Meet 3 Brave Women Who “Went Flat” After Breast Cancer

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A growing number of women are making the personal choice to “go flat” after a mastectomy rather than have reconstructive surgery.

Rebecca Pine is a 41-year-old survivor. She opted to get a single mastectomy and reconstruction but keep the breast that did not contain cancer in the hopes that she would be able to breastfeed her baby one day.

However, her mother, another breast cancer survivor, asked her to promise that she would remove the other breast later to prevent future breast cancer recurrence. After the second surgery, she decided she preferred a flat chest over having reconstruction done.

Shay Sharpe is a 39-year-old woman who has survived cancer not once but twice. She had believed she was too young to get cancer, but she was far from right. After her first bout with cancer, she had reconstructive surgery. The second time, however, she opted out of it. Her decision to go flat was a very personal and emotional one.

“You’re still you, with or without them,” she says.

Afterwards, she started a charity called Shay Sharpe’s Pink Wishes, which grants final wishes to women with terminal breast cancer and their families.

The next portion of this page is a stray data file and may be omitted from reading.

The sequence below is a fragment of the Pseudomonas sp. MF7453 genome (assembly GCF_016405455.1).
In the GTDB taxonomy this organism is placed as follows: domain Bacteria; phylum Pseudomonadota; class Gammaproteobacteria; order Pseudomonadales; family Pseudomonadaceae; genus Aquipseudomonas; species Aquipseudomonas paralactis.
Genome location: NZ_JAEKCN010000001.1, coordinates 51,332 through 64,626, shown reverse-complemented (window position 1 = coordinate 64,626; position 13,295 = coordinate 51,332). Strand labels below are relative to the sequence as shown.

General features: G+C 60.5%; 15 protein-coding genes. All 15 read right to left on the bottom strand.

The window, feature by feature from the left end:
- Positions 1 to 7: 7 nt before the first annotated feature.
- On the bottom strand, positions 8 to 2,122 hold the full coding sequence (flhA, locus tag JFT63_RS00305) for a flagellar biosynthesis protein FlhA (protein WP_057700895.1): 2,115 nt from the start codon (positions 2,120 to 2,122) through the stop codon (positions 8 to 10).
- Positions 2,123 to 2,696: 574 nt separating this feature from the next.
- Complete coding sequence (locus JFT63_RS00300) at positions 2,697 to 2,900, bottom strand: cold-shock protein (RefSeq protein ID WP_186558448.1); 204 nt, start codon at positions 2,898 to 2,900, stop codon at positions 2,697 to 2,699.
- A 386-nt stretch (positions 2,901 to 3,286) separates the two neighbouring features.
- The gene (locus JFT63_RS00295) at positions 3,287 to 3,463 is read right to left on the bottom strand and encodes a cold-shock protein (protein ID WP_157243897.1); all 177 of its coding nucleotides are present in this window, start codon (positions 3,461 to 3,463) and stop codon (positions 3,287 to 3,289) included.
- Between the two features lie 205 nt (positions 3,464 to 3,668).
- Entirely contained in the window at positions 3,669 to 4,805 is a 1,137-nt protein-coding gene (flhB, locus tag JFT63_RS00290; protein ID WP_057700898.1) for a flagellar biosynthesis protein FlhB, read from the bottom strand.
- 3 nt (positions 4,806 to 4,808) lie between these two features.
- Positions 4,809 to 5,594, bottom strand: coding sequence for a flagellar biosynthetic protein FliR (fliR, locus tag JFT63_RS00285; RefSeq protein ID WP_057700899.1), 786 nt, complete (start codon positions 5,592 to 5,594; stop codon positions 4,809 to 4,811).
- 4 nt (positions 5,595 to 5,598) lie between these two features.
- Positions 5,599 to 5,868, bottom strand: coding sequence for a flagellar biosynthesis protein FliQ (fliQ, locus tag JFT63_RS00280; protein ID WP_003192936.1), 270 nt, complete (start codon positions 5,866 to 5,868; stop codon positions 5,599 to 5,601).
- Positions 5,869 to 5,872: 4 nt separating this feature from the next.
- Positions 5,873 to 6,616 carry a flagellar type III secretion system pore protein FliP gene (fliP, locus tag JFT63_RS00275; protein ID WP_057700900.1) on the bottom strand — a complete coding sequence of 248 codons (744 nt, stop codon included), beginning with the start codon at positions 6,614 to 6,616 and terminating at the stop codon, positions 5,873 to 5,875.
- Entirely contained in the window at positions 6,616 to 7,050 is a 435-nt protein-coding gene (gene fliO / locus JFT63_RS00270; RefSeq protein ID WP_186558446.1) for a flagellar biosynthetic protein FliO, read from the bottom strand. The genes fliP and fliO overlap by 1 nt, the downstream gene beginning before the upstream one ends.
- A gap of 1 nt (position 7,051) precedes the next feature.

52-year-old Marianne Duquette Cuozzo is another two-time cancer survivor who had to tell her new husband that they wouldn’t be able to have children because of her cancer, although the pair did manage to conceive a child years later. Marianne originally had implants put in after her double mastectomy, but she had to have them removed later due to an infection. Going flat was not so much an option as a necessity, but she is learning that she can be sexy without them.

“This is unfortunate,” she says. “But for me, it’s made fortunate.”

These women are now redefining beauty on their own terms, and they want other women to see that they can still be strong, blessed, and gorgeous women without breasts.

Take a look at the video below to learn more about their stories and the complicated situation that arises when “going flat” is not presented as an option to women who are facing mastectomies.

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Elizabeth Nelson is a wordsmith, an alumna of Aquinas College in Grand Rapids, a four-leaf-clover finder, and a grammar connoisseur. She has lived in west Michigan since age four but loves to travel to new (and old) places. In her free time, she. . . wait, what’s free time?